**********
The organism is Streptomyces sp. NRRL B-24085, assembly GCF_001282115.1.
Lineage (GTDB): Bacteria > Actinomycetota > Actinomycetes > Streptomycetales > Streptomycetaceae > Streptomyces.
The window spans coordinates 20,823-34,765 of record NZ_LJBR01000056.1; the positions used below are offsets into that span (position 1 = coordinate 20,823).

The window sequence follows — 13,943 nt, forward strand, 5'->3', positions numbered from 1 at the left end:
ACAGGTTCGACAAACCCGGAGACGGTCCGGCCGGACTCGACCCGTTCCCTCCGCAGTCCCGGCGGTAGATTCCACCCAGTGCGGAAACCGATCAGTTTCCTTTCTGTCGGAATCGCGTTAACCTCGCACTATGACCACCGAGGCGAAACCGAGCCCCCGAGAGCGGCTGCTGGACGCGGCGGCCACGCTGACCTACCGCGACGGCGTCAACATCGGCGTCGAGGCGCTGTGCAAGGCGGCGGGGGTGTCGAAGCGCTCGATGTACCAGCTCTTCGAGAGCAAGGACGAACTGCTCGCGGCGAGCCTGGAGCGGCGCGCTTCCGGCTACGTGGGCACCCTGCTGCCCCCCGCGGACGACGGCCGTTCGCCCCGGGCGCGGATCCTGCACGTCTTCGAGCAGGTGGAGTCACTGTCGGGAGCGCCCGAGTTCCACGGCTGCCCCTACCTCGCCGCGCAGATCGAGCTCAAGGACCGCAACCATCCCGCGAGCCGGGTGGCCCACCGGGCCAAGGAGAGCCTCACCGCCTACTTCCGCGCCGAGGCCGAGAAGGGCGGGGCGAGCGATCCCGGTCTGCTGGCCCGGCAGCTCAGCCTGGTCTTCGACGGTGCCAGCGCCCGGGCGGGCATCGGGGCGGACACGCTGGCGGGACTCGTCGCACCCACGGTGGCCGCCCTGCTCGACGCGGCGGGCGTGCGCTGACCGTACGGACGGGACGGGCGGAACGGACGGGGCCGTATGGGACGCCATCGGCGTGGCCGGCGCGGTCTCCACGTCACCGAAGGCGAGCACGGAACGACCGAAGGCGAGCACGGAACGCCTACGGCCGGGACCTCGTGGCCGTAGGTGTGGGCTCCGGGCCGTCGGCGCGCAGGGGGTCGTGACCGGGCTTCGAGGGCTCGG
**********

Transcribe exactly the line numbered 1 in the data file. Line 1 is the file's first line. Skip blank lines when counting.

The organism is Streptomyces sp. NRRL B-24085, assembly GCF_001282115.1.